St. Luke cardiac rehab aims to meet county need

LoriGarrettStLuke936.jpg
LoriGarrettStLuke936.jpg

Lori Garrett, director of the new cardio rehab program at St. Luke Hospital, poses by the recumbent bicycle in her office. The machine enables patients to exercise their arms as well as their leg as they use the exercise machine.

Marion County, with one of the highest percentages of senior residents in the state, has a convenient new resource for people with heart conditions.

St. Luke Hospital in Marion launched a cardiac rehabilitation program May 1 with Lori Garrett, a registered nurse, serving as its director.

?They did studies a few years ago that showed a lot of people who had certain kinds of heart conditions?heart attacks, heart surgeries?did infinitely better when they had some form of exercise/nutrtion program after the fact,? Garrett said.

Hospitals in Herington and Wichita offer those kind of resources, she said, ?but we really don?t have very much of it in the area?so there?s a huge need among our population.?

The focus of cardiac rehab is to reduce the factors that might lead to a reoccurrence of a heart incident. The approach at St. Luke includes education, nutrition and appropriate exercise, Garrett said.

People who could benefit from the new program simply need a referral from their physician.

?If it?s something they?re interested in, or their doctor recommends, the doctor writes a prescription like you do when you get a medication,? Garrett said.

?Medicare, which most of the people in our age group will be on, automatically approves 36 sessions,? she said. ?So they?ll often come in three times a week for 12 weeks.

?They just need a simple prescription or referral from their doctor and we?ll take it from there.?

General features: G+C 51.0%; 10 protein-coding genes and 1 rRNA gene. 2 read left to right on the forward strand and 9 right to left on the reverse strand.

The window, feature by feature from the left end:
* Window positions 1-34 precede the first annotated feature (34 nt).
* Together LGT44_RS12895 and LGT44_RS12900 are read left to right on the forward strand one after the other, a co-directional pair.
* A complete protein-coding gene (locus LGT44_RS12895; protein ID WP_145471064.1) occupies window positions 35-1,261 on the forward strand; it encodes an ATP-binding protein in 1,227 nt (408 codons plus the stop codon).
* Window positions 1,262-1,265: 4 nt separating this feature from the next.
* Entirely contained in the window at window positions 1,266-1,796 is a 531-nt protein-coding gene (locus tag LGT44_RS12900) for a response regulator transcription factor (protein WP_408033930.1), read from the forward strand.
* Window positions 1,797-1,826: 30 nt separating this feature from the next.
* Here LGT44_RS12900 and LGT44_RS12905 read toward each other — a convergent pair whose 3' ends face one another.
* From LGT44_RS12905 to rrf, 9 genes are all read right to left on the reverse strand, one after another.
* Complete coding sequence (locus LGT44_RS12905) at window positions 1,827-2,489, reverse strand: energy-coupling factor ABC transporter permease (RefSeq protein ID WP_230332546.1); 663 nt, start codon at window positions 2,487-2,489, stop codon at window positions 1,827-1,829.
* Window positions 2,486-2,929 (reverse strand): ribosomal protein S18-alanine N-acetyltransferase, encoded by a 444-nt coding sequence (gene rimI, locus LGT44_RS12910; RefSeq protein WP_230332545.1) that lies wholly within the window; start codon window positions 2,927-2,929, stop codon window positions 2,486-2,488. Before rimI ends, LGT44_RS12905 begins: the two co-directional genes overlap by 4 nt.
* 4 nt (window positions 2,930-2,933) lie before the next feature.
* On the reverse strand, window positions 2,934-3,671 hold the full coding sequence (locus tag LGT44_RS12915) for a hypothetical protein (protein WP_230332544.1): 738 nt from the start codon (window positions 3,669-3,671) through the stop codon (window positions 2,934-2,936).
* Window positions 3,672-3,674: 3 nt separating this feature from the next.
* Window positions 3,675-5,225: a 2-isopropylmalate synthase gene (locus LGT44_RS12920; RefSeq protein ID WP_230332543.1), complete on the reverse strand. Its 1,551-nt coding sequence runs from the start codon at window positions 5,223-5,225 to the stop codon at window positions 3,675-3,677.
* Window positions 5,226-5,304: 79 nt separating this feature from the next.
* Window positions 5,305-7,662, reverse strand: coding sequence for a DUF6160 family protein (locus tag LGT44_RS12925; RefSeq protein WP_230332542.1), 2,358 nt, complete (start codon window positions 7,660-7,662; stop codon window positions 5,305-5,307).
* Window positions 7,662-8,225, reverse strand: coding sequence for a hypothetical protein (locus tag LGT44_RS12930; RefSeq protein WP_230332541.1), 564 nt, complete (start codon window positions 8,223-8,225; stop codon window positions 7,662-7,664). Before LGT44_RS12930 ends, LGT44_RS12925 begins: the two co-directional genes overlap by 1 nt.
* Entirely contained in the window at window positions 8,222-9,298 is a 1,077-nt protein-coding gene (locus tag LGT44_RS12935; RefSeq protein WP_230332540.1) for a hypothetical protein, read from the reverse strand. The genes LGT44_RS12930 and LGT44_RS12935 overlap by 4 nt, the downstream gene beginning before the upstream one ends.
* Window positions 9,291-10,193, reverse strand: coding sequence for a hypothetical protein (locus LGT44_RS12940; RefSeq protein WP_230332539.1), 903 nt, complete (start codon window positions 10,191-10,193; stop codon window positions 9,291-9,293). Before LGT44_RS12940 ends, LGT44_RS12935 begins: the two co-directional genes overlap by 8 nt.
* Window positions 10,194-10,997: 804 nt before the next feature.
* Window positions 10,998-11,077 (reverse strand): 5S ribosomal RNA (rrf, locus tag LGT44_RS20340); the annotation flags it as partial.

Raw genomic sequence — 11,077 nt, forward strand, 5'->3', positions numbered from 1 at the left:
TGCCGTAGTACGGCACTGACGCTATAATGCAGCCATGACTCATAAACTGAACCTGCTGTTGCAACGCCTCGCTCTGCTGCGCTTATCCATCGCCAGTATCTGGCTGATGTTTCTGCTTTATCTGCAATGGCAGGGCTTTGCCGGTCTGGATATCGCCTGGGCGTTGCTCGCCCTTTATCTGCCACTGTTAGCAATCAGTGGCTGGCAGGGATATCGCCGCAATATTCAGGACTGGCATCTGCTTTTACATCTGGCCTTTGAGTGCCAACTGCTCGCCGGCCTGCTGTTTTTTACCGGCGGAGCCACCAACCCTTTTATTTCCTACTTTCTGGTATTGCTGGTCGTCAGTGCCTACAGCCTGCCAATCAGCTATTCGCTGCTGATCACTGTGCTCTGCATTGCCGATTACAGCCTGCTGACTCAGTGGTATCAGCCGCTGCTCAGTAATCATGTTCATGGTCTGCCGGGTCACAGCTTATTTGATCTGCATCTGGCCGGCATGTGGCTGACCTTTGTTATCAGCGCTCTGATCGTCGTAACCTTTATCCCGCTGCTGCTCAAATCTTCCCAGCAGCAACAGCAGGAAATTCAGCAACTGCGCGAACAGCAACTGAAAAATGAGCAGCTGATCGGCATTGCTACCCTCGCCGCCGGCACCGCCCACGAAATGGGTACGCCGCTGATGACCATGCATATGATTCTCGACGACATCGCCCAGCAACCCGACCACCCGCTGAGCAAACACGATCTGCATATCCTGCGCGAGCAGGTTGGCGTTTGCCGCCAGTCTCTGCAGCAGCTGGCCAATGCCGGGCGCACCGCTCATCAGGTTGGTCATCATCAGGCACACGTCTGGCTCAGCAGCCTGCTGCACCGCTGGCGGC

So far, the program has two patients, but Garrett said they?re hoping for significant expansion. The ?department? is housed within a relatively small room at the St. Luke Physicians Clinic.

?For where we?re at right now, working one-on-one works good because we don?t have the space for more than that at a time,? Garrett said. ?But we can handle up to eight to 10 patients a day.

?We hope eventually to be moving into a larger space where we?ll be working with several people at a time.?

The office has two pieces of exercise equipment: a treadmill and a recumbent bicycle. Each is equipped with electronic monitoring devices, which enable Garrett to adjust the intensity of the routine according to the ability of each patient.

?It?s very individually based because people are so different,? she said. ?A lot of times, these are people who haven?t been able to move around much and get a lot of exercise. They?ve just had very intensive surgery.

?That?s one of the things we do the first day they come in?in talking with their doctors?to find out what they can do and what their biggest area of need is,? she added. ?Then you kind of work from there.?

Garrett said with a smile that the exercise expectations are nowhere near what someone might see at a fitness center.

?No one is going to come in and hop on this equipment like they?re an Olympic trainee,? she said. ?They?re going to work slowly and work their way up.

?A lot of times the main problem is simply a lack of stamina, or being short of breath so they can?t do the things at home that they want to do?like going fishing or taking care of household chores,? Garrett said.

?So you start small and work your way up so that by the end of the program they can do some of the fun stuff?not just show off in exercise class.?

Garrett said she likes her new role at St. Luke. She?s been a nurse for 10 years and worked in a cardiac rehab unit in Arizona before starting her tenure at St. Luke some 71⁄2 years ago.

?I had both an interest in (cardiac rehab) and a background in it,? she said about her new role.

For more information about St. Luke?s cardiac rehab program, you can contact Garrett at 620-382-2177.

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